Beginning this month (May '05) a new database will be available to the general public, free of charge, that displays your personal information (names, addresses, phone numbers, birth dates). The database is found at www.zabasearch.com.
THEIR CANNED REPLY:
Global warming has finally been explained: the Earth is getting hotter because the Sun is burning more brightly than at any time during the past 1,000 years, according to new research.
A study by Swiss and German scientists suggests that increasing radiation from the sun is responsible for recent global climate changes.
Dr Sami Solanki, the director of the renowned Max Planck Institute for Solar System Research in Gottingen, Germany, who led the research, said: "The Sun has been at its strongest over the past 60 years and may now be affecting global temperatures.
"The Sun is in a changed state. It is brighter than it was a few hundred years ago and this brightening started relatively recently - in the last 100 to 150 years."
Dr Solanki said that the brighter Sun and higher levels of "greenhouse gases", such as carbon dioxide, both contributed to the change in the Earth's temperature but it was impossible to say which had the greater impact.
Average global temperatures have increased by about 0.2 deg Celsius over the past 20 years and are widely believed to be responsible for new extremes in weather patterns. After pressure from environmentalists, politicians agreed the Kyoto Protocol in 1997, promising to limit greenhouse gas emissions between 2008 and 2012. Britain ratified the protocol in 2002 and said it would cut emissions by 12.5 per cent from 1990 levels.
Globally, 1997, 1998 and 2002 were the hottest years since worldwide weather records were first collated in 1860.
Most scientists agree that greenhouse gases from fossil fuels have contributed to the warming of the planet in the past few decades but have questioned whether a brighter Sun is also responsible for rising temperatures.
To determine the Sun's role in global warming, Dr Solanki's research team measured magnetic zones on the Sun's surface known as sunspots, which are believed to intensify the Sun's energy output.
The team studied sunspot data going back several hundred years. They found that a dearth of sunspots signalled a cold period - which could last up to 50 years - but that over the past century their numbers had increased as the Earth's climate grew steadily warmer. The scientists also compared data from ice samples collected during an expedition to Greenland in 1991. The most recent samples contained the lowest recorded levels of beryllium 10 for more than 1,000 years. Beryllium 10 is a particle created by cosmic rays that decreases in the Earth's atmosphere as the magnetic energy from the Sun increases. Scientists can currently trace beryllium 10 levels back 1,150 years.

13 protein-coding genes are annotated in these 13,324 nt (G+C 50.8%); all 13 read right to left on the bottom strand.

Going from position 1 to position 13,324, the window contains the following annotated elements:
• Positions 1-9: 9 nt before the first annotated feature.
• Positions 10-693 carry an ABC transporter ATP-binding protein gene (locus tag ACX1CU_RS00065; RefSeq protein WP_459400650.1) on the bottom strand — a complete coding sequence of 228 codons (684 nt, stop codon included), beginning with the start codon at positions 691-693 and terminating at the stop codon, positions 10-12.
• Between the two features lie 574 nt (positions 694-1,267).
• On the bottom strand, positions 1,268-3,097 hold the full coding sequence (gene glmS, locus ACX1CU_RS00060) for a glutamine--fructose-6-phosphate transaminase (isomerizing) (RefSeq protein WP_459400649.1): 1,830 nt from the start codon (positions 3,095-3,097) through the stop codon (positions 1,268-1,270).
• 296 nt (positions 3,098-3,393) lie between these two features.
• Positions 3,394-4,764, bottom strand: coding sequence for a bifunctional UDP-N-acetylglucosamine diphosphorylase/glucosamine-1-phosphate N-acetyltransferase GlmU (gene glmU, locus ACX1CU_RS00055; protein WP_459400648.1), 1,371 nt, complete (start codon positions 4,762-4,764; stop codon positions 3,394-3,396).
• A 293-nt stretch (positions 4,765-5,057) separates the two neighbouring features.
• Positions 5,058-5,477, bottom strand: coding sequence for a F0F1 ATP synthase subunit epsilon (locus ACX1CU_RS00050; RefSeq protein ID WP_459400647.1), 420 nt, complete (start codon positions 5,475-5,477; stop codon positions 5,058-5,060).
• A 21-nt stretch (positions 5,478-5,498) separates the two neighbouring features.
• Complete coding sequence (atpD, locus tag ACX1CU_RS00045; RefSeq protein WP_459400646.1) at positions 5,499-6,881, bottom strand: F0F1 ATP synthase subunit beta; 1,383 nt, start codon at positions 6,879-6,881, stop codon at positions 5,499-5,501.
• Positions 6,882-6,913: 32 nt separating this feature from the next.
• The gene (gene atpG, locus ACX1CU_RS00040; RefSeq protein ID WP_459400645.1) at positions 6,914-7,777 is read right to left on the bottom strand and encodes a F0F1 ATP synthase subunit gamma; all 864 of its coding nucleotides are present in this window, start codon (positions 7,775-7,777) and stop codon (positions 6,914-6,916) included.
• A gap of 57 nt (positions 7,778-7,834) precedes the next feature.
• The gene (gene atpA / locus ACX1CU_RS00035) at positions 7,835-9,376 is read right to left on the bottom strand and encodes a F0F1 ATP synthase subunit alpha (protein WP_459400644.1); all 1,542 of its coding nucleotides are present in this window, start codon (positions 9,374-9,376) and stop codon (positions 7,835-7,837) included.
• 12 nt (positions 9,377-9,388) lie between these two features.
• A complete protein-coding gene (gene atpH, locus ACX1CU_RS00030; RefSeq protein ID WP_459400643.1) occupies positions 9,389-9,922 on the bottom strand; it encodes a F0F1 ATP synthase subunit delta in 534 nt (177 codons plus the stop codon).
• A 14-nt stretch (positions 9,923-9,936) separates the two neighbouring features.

Dr Solanki does not know what is causing the Sun to burn brighter now or how long this cycle would last.
He says that the increased solar brightness over the past 20 years has not been enough to cause the observed climate changes but believes that the impact of more intense sunshine on the ozone layer and on cloud cover could be affecting the climate more than the sunlight itself.
Dr Bill Burrows, a climatologist and a member of the Royal Meteorological Society, welcomed Dr Solanki's research. "While the established view remains that the sun cannot be responsible for all the climate changes we have seen in the past 50 years or so, this study is certainly significant," he said.
"It shows that there is enough happening on the solar front to merit further research. Perhaps we are devoting too many resources to correcting human effects on the climate without being sure that we are the major contributor."
Dr David Viner, the senior research scientist at the University of East Anglia's climatic research unit, said the research showed that the sun did have an effect on global warming.
He added, however, that the study also showed that over the past 20 years the number of sunspots had remained roughly constant, while the Earth's temperature had continued to increase.
This suggested that over the past 20 years, human activities such as the burning of fossil fuels and deforestation had begun to dominate "the natural factors involved in climate change", he said.
Dr Gareth Jones, a climate researcher at the Met Office, said that Dr Solanki's findings were inconclusive because the study had not incorporated other potential climate change factors.
"The Sun's radiance may well have an impact on climate change but it needs to be looked at in conjunction with other factors such as greenhouse gases, sulphate aerosols and volcano activity," he said. The research adds weight to the views of David Bellamy, the conservationist. "Global warming - at least the modern nightmare version - is a myth," he said. "I am sure of it and so are a growing number of scientists. But what is really worrying is that the world's politicians and policy-makers are not.
"Instead, they have an unshakeable faith in what has, unfortunately, become one of the central credos of the environmental movement: humans burn fossil fuels, which release increased levels of carbon dioxide - the principal so-called greenhouse gas - into the atmosphere, causing the atmosphere to heat up. They say this is global warming: I say this is poppycock."